Editor’s note: The following is an excerpt from the Vail Homeowners Association monthly report. We publish weekly excerpts from the association, which keeps a close eye on economic and political trends in and outside of the town. The newsletter electronic version with links to supporting documents is available at www.vailhomeowners.com.
The town of Vail was once viewed as a fair-minded arbitrator between commercial and residential interests. Not so much any longer; since the recession, it has taken a decidedly factional business centric perspective, becoming, as some see it, an instigator of conflict rather than an arbitrator of compromise. The town, to some observers, is spending more of its energies and resources on the business of doing business. Each year, it escalates spending on economic development related operations and less on quality-of-life capital improvements. Some critics ask, where are the improvements that benefit the entire community?
Reliance upon Vail’s electoral process to shift the balance of power back toward a centrist position will not happen quickly. As the ratio of the town’s population of property owners tilts steadily toward an increase in non-resident owners, there has been greater polarization among commercial, resident and non-resident factions as played out through the town of Vail economic development initiatives. Vail’s non-resident property owners are the most vulnerable and are frequently given the short shrift in politically resolved confrontations, because non-residents have a marginal voice in the town’s electoral process.
A Colorado court decision gives the authority to local voters to confer voting privileges upon non-resident property owners through an amendment to the town home rule charter. This scenario is not likely to occur. It is in the hands of the Town Council to shape compromise and build bridges of communication that will instill trust and collaboration among the community’s competing factions.
Incongruously, Vail has seen a steady decline in voter turnout and a steady rise in registered voters for much of the past decade. Disturbingly, the town may have inadvertently spawned the suppression of voter turnout. The trend to vote absentee had been on a steady increase for much of the past decade. The Town Council, prior to the last election, decided to not maintain a mailing list from election to election for those wanting to automatically be sent an absentee ballot. Vail voters now have to apply each election to receive an absentee ballot. The consequence in the recent Town Council election was a decrease in voter turnout both by absentees and at the polls. Importantly, there has also been a steady decline in voter turnout for all but one of the seven Town Council elections held since 2001.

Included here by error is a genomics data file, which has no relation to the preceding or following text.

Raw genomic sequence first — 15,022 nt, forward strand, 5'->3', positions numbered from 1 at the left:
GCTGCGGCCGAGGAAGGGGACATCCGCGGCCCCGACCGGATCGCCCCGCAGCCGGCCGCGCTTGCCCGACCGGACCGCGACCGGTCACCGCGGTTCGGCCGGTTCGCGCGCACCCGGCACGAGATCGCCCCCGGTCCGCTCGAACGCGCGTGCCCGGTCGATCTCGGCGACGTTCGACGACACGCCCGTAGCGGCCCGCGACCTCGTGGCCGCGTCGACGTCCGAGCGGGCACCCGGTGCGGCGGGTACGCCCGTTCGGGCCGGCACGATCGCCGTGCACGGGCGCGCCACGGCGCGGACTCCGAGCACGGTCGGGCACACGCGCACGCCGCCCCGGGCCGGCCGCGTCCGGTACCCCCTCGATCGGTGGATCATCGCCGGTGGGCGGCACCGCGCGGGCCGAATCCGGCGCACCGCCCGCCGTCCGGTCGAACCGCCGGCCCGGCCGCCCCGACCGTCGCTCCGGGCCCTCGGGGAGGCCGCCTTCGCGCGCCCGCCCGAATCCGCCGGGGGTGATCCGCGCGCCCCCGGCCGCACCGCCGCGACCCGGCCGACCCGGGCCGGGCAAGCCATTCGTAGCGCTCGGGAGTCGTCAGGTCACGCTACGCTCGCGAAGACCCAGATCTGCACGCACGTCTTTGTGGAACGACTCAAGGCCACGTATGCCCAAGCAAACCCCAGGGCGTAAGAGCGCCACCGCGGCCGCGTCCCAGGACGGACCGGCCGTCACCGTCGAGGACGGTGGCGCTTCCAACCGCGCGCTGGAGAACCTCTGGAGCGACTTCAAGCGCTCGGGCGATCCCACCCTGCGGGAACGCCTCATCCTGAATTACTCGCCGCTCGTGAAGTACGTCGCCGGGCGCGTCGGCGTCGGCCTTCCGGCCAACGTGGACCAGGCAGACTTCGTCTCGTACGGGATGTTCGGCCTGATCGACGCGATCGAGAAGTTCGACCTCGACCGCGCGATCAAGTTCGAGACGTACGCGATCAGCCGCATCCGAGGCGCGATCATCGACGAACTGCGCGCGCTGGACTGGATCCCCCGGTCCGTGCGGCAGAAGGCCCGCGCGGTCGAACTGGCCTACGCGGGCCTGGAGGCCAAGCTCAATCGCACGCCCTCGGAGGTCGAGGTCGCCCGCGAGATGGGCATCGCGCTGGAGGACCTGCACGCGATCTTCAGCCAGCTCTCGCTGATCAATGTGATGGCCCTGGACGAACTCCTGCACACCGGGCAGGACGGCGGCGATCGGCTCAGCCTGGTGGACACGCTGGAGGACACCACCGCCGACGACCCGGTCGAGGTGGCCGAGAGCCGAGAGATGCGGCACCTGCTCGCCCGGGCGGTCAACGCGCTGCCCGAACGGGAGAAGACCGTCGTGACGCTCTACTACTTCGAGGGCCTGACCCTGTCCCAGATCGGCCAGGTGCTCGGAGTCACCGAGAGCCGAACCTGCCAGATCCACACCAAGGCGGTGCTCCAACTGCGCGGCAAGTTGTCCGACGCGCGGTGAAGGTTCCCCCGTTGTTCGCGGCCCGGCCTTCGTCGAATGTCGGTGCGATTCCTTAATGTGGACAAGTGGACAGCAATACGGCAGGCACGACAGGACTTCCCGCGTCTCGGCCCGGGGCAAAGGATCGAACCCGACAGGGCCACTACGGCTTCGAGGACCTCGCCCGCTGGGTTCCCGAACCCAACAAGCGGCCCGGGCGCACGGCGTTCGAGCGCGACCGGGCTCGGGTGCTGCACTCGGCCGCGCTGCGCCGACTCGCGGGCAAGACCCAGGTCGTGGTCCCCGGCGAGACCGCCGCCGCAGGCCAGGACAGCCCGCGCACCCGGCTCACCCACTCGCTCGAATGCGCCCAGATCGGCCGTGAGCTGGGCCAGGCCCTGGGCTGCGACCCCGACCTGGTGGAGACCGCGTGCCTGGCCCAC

When comparing Vail’s voter registration (4,257) and the 2012 U.S. census population estimation of persons above the age of 18 (4,707), all but 450 local residents above the age of 18 are registered to vote, better than 90 percent, an unusually high percentage. However, once registered, registered voters don’t vote. Only 19.5 percent saw fit to vote in the November election. The outcome of low voter turnout is that public policy for the entire community, a majority of which are non-resident property owners, is being determined by an extraordinary small and steadily shrinking segment of the local population. This level of disengagement by both registered voters and non-resident property owners with the political process, particularly in a small town, rife with lively rumor and gossip, is a signal that something may be seriously wrong with the governing institution’s ability to encourage public participation and the education of its citizenry in the governing of the community. Some see this as a recipe for escalating trouble ahead.
To counter this prospect, the town of Vail needs to become more transparent. As a step to motivate registered voters to become voting voters, the Homeowners Association suggests that all meetings of the town’s boards, commissions and advisory committees should be live streamed and archived on the Internet as the Town Council is currently doing. People need to be able to view firsthand how their government works. Perhaps they will see the value of putting their votes and their financial support to work on behalf of those who best represent their interests. Not knowing how local government works is a deterrent to those who want to participate, but don’t know how to go about it. Residents and property owners need to be given the opportunity both to learn and participate. Opening opportunities for participation and leaning via the Internet may be a good place to start reconciliation among the community’s competing factions.